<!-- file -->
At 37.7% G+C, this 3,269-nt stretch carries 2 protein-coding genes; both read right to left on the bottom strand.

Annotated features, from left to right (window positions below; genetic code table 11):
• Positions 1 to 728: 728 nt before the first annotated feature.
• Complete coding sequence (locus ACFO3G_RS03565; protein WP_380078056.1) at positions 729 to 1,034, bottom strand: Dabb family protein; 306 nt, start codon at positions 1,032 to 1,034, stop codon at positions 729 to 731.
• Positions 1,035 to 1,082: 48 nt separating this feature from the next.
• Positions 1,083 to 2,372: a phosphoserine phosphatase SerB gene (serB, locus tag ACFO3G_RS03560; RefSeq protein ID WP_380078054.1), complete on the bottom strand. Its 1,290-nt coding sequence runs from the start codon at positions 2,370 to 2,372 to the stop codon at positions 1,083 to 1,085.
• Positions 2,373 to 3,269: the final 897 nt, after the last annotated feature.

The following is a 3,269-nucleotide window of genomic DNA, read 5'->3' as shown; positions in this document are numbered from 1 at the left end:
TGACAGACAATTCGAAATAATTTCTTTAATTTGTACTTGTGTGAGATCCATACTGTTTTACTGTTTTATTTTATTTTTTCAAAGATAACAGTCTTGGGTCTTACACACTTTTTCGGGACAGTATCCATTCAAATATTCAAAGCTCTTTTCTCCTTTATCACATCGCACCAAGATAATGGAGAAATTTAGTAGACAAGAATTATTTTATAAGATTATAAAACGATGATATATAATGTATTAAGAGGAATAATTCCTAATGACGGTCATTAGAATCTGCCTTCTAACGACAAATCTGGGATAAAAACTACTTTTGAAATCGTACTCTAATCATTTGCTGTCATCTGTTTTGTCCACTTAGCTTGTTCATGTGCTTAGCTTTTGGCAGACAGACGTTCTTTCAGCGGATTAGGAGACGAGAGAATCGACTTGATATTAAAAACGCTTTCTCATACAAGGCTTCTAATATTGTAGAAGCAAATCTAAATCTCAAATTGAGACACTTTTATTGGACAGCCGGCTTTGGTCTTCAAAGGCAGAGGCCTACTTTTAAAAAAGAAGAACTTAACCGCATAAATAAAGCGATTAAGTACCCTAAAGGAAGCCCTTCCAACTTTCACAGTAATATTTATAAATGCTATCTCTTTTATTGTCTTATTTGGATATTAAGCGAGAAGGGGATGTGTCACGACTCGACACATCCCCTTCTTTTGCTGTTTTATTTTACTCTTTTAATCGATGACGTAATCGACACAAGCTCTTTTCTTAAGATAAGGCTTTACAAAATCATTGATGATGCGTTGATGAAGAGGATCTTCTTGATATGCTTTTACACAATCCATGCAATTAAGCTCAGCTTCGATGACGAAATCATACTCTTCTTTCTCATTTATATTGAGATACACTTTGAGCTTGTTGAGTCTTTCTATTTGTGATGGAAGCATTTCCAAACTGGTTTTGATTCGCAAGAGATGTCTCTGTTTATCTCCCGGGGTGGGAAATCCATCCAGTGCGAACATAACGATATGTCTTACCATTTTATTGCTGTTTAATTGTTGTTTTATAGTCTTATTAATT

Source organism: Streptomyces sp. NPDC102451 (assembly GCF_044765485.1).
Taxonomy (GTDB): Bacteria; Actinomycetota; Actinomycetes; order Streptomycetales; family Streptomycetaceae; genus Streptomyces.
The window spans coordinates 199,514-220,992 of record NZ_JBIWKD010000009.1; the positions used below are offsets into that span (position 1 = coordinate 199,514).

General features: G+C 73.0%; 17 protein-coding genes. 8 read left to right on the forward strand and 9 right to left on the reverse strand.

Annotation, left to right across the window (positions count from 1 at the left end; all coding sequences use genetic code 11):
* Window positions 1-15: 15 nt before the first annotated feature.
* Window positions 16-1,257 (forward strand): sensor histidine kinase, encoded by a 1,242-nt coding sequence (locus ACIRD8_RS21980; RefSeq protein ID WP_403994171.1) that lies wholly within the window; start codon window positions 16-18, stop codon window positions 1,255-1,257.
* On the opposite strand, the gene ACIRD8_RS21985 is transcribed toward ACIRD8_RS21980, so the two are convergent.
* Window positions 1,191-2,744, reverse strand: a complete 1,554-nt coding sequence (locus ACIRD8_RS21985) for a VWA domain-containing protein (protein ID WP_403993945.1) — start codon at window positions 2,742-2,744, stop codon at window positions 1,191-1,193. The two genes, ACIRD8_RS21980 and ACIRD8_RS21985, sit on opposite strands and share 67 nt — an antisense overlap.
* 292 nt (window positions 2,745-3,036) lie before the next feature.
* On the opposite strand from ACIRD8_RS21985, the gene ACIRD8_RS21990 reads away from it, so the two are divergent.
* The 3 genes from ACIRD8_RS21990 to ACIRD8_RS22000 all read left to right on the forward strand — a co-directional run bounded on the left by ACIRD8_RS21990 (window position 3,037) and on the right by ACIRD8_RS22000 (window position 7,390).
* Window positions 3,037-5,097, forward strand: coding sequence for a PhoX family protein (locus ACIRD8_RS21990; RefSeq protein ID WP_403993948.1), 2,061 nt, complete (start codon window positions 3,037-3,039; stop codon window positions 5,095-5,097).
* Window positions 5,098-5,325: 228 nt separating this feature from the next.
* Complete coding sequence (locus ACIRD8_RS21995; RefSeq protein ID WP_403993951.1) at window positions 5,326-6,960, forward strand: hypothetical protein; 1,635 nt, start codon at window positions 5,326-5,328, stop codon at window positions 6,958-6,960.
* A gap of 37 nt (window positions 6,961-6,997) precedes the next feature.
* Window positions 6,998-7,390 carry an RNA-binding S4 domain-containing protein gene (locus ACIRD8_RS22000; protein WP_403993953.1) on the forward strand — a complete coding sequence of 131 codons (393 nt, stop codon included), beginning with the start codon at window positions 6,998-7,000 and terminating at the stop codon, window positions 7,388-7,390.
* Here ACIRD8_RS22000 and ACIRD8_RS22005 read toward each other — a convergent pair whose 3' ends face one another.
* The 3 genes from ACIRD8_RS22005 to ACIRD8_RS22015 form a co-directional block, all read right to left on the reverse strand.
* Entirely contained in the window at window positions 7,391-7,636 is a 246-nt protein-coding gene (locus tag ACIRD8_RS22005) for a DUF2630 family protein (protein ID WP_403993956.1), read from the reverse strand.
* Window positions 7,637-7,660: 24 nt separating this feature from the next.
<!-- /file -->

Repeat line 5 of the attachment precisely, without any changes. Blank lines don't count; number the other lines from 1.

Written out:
• Positions 1,035 to 1,082: 48 nt separating this feature from the next.